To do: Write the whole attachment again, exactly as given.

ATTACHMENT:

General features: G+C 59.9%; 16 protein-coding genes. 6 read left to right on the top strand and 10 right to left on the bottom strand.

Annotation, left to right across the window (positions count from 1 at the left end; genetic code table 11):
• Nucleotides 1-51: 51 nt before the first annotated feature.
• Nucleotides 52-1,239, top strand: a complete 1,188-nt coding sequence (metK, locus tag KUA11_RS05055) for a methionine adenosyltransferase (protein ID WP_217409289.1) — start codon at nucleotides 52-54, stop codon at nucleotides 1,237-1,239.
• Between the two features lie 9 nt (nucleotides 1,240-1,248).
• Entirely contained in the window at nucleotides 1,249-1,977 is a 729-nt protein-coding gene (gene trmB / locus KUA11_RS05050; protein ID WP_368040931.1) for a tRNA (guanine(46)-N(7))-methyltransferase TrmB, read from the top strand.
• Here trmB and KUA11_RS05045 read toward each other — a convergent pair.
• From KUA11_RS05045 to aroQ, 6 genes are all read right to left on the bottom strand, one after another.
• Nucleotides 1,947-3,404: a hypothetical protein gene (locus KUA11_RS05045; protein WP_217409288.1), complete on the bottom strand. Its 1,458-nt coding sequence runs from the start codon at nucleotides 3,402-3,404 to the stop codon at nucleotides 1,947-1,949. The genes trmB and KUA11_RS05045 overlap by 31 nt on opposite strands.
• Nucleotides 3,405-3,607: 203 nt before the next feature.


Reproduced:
General features: G+C 59.9%; 16 protein-coding genes. 6 read left to right on the top strand and 10 right to left on the bottom strand.

Annotation, left to right across the window (positions count from 1 at the left end; genetic code table 11):
• Nucleotides 1-51: 51 nt before the first annotated feature.
• Nucleotides 52-1,239, top strand: a complete 1,188-nt coding sequence (metK, locus tag KUA11_RS05055) for a methionine adenosyltransferase (protein ID WP_217409289.1) — start codon at nucleotides 52-54, stop codon at nucleotides 1,237-1,239.
• Between the two features lie 9 nt (nucleotides 1,240-1,248).
• Entirely contained in the window at nucleotides 1,249-1,977 is a 729-nt protein-coding gene (gene trmB / locus KUA11_RS05050; protein ID WP_368040931.1) for a tRNA (guanine(46)-N(7))-methyltransferase TrmB, read from the top strand.
• Here trmB and KUA11_RS05045 read toward each other — a convergent pair.
• From KUA11_RS05045 to aroQ, 6 genes are all read right to left on the bottom strand, one after another.
• Nucleotides 1,947-3,404: a hypothetical protein gene (locus KUA11_RS05045; protein WP_217409288.1), complete on the bottom strand. Its 1,458-nt coding sequence runs from the start codon at nucleotides 3,402-3,404 to the stop codon at nucleotides 1,947-1,949. The genes trmB and KUA11_RS05045 overlap by 31 nt on opposite strands.
• Nucleotides 3,405-3,607: 203 nt before the next feature.